July 24, 1991. It was on this day the powerful chains controlling the Indian economic elephant were removed by Prime Minister P.V. Narasimha Rao. Without much fanfare, not even a ministerial press conference, the industry ministry he was in charge of, announced the abolition of the Industries (Development and Regulation) Act, 1951.
All licensing of new industries, barring a few sectors put in a negative list, was removed. The “licence permit raj” of nearly 40 years had unexpectedly ended, marking the beginning of massive economic reforms and the movement of EODB or ease of doing business.
IDRA was the mother goddess of a web of restrictive laws and regulations constricting innate Indian entrepreneurship. Before this date, if one set out to be an entrepreneur, wanting to make something in India, the person had to first obtain a hard-to-get licence from the government. Then he had to apply for a licence for importing machinery and equipment, as such equipment was not available domestically.
The entrepreneur’s wait got further extended if he chose to import technology as the person had to satisfy official regulators that the technology was unavailable in India. Another permit was needed to pay for such imported equipment in foreign exchange that was scarce.
The most difficult licence to get was when an industrialist wanted to raise capital from the stock market. It was the government that decided how much capital a firm could raise, what to produce and how much to produce.
The official policy did not allow soaps, detergents, radio or TV sets to be marketed under foreign brands, as part of a severe import substitution policy. Most consumer durables production was reserved for the small scale industries which did not have the scale and technology advantage.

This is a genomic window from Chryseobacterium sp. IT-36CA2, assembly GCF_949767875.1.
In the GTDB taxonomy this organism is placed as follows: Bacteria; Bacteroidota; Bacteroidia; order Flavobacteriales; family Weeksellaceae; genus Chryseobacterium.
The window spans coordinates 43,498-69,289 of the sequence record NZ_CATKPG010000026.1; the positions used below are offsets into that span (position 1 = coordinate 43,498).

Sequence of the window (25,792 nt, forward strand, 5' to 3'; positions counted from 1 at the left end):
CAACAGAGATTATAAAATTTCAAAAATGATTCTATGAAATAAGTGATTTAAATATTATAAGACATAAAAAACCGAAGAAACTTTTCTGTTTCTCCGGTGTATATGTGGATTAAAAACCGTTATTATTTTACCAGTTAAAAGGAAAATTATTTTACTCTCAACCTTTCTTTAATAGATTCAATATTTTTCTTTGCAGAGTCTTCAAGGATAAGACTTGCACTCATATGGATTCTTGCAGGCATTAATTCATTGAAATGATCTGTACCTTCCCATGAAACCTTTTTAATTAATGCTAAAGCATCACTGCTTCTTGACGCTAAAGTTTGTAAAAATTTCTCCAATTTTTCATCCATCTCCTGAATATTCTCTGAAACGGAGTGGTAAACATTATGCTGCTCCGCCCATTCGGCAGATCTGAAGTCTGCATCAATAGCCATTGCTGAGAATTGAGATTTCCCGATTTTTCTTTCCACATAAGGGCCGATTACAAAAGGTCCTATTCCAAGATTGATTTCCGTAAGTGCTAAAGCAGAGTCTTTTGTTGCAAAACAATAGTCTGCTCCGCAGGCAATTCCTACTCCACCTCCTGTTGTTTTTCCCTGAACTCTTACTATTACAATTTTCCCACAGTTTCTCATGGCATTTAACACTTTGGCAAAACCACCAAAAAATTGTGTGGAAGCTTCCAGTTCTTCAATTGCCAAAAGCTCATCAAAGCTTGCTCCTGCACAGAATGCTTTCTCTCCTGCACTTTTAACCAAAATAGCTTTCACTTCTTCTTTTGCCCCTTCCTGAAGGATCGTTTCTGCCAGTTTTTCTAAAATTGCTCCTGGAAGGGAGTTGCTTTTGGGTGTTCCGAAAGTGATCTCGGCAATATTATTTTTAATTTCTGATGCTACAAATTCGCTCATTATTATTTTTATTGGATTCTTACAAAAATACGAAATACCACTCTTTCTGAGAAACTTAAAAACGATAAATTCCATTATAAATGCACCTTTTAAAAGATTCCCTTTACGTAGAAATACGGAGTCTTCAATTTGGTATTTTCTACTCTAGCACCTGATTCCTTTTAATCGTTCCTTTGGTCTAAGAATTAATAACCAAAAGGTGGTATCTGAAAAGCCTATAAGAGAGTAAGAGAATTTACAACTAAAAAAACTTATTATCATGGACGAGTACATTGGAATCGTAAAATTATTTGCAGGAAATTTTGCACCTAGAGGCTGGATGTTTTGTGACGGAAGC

Investment bankers and stockbrokers did not have free access to economic and financial news from across the globe under an official restriction.
Typical of the prevailing mindset was the declaration in a government budget (1970) that refrigerators and air conditioners (even bread) were “luxuries” deserving prohibitive taxes. Electronic media advertising of such products and jewellery was banned as part of shunning items of conspicuous consumption.
A cascade of bold economic reforms followed after IDRA scrapping. As some of Narasimha Rao’s critics point out, such reforms were undertaken for averting a financial crisis caused by severe balance of payments imbalance.
The difference between Rao’s government and predecessors was that the latter in similar situations went to the International Monetary Fund for a bailout. They accepted IMF loan conditions requiring the government to reduce its controls over the economy.
But as soon the situation improved, the predecessor governments reverted to their old ways. Prime Minister Rao, on the other hand, worked swiftly to address the root causes of the recurring financial problem by removing the government controls over businesses.
Further, he gave political backing to his finance minister, Dr Manmohan Singh to implement wide ranging fiscal and taxation reforms, and unprecedented changes in export-import policies by the commerce minister, P. Chidambaram.
Although Prime Minister Narasimha Rao’s five-year tenure witnessed policy reforms across most of the economic sectors, he chose not to be the voice and the face of those vital policy impulses.